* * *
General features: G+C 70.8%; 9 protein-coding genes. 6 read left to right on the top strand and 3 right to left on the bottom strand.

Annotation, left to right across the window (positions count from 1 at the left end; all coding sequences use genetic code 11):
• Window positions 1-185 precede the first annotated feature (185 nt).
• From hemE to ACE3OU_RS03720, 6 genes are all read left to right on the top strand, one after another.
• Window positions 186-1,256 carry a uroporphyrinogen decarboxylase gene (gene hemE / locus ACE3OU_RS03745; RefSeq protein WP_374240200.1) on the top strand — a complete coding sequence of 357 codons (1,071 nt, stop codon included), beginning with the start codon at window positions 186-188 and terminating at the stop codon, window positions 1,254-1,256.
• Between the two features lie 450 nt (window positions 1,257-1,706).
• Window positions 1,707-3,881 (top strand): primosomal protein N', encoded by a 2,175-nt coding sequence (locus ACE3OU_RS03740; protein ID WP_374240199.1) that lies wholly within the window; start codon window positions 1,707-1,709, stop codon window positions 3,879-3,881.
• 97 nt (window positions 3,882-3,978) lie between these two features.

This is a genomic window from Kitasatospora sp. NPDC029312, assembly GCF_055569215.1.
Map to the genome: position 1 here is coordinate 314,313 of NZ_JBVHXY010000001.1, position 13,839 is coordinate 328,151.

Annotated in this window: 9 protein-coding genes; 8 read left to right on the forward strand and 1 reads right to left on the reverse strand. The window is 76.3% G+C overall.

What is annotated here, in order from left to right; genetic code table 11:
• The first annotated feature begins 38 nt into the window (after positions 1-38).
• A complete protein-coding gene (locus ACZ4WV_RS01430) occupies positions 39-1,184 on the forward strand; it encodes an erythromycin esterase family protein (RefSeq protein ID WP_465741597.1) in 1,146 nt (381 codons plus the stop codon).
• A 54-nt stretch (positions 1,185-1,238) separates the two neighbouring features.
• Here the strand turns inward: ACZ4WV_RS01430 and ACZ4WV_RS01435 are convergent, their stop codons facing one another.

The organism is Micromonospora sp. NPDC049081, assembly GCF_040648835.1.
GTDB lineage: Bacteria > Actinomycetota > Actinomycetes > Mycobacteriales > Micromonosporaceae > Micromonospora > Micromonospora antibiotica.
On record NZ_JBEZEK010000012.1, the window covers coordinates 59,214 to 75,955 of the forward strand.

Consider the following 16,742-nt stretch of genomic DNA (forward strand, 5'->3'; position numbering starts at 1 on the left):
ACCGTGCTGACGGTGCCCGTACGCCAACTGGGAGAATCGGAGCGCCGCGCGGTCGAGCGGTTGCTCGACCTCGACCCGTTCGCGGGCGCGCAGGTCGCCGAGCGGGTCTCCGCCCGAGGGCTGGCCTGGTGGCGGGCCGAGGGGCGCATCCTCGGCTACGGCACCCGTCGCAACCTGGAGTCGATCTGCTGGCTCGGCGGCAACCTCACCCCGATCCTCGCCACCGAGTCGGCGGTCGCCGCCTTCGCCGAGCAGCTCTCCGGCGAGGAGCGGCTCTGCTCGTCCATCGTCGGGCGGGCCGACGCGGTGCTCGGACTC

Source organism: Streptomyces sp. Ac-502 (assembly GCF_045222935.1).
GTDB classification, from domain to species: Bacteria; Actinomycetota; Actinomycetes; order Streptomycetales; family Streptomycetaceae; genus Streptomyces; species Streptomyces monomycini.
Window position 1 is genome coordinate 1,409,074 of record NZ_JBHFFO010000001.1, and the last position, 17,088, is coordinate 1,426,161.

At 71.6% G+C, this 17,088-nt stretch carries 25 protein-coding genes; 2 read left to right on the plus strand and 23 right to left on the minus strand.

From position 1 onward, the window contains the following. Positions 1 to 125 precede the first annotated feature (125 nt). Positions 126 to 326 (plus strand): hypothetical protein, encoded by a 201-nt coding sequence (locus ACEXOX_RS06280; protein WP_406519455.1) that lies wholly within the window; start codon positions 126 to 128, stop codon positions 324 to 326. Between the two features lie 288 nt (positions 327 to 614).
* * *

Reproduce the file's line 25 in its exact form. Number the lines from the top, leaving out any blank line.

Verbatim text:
At 71.6% G+C, this 17,088-nt stretch carries 25 protein-coding genes; 2 read left to right on the plus strand and 23 right to left on the minus strand.